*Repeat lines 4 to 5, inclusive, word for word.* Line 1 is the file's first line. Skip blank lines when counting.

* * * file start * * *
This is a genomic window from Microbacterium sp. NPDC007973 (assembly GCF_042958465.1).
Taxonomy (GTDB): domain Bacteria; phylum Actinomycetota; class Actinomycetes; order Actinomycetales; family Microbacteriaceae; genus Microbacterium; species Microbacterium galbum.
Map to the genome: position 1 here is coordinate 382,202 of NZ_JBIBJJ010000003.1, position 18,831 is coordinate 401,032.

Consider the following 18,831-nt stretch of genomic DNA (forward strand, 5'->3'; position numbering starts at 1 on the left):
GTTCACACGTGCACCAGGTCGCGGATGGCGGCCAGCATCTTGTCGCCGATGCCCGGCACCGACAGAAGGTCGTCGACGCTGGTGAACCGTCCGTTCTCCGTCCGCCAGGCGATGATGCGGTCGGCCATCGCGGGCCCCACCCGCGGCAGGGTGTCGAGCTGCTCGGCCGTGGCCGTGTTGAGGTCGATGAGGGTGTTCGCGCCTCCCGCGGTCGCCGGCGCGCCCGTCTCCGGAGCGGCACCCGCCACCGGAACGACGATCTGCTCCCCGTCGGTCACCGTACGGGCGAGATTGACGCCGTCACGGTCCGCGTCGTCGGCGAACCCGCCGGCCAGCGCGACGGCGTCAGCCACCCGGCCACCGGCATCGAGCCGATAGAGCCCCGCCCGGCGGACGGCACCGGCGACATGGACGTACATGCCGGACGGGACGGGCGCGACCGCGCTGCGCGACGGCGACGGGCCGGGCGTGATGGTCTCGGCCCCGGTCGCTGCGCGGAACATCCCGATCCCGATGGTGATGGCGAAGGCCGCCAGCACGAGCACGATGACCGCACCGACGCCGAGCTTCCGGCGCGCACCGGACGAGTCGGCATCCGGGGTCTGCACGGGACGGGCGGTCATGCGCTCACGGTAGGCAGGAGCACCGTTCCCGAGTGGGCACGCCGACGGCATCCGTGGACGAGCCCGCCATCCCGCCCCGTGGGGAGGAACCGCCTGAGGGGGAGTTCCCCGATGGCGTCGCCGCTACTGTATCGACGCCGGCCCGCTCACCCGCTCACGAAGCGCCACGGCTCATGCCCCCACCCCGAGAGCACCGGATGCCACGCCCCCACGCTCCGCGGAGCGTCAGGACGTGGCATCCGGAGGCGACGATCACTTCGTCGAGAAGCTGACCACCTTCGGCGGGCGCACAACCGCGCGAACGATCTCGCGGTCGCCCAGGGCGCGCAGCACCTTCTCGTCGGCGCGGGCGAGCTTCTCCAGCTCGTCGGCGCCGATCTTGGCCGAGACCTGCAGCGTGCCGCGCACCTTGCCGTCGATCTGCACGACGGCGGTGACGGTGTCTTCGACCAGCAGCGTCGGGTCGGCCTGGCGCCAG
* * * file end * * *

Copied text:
Consider the following 18,831-nt stretch of genomic DNA (forward strand, 5'->3'; position numbering starts at 1 on the left):
GTTCACACGTGCACCAGGTCGCGGATGGCGGCCAGCATCTTGTCGCCGATGCCCGGCACCGACAGAAGGTCGTCGACGCTGGTGAACCGTCCGTTCTCCGTCCGCCAGGCGATGATGCGGTCGGCCATCGCGGGCCCCACCCGCGGCAGGGTGTCGAGCTGCTCGGCCGTGGCCGTGTTGAGGTCGATGAGGGTGTTCGCGCCTCCCGCGGTCGCCGGCGCGCCCGTCTCCGGAGCGGCACCCGCCACCGGAACGACGATCTGCTCCCCGTCGGTCACCGTACGGGCGAGATTGACGCCGTCACGGTCCGCGTCGTCGGCGAACCCGCCGGCCAGCGCGACGGCGTCAGCCACCCGGCCACCGGCATCGAGCCGATAGAGCCCCGCCCGGCGGACGGCACCGGCGACATGGACGTACATGCCGGACGGGACGGGCGCGACCGCGCTGCGCGACGGCGACGGGCCGGGCGTGATGGTCTCGGCCCCGGTCGCTGCGCGGAACATCCCGATCCCGATGGTGATGGCGAAGGCCGCCAGCACGAGCACGATGACCGCACCGACGCCGAGCTTCCGGCGCGCACCGGACGAGTCGGCATCCGGGGTCTGCACGGGACGGGCGGTCATGCGCTCACGGTAGGCAGGAGCACCGTTCCCGAGTGGGCACGCCGACGGCATCCGTGGACGAGCCCGCCATCCCGCCCCGTGGGGAGGAACCGCCTGAGGGGGAGTTCCCCGATGGCGTCGCCGCTACTGTATCGACGCCGGCCCGCTCACCCGCTCACGAAGCGCCACGGCTCATGCCCCCACCCCGAGAGCACCGGATGCCACGCCCCCACGCTCCGCGGAGCGTCAGGACGTGGCATCCGGAGGCGACGATCACTTCGTCGAGAAGCTGACCACCTTCGGCGGGCGCACAACCGCGCGAACGATCTCGCGGTCGCCCAGGGCGCGCAGCACCTTCTCGTCGGCGCGGGCGAGCTTCTCCAGCTCGTCGGCGCCGATCTTGGCCGAGACCTGCAGCGTGCCGCGCACCTTGCCGTCGATCTGCACGACGGCGGTGACGGTGTCTTCGACCAGCAGCGTCGGGTCGGCCTGGCGCCAG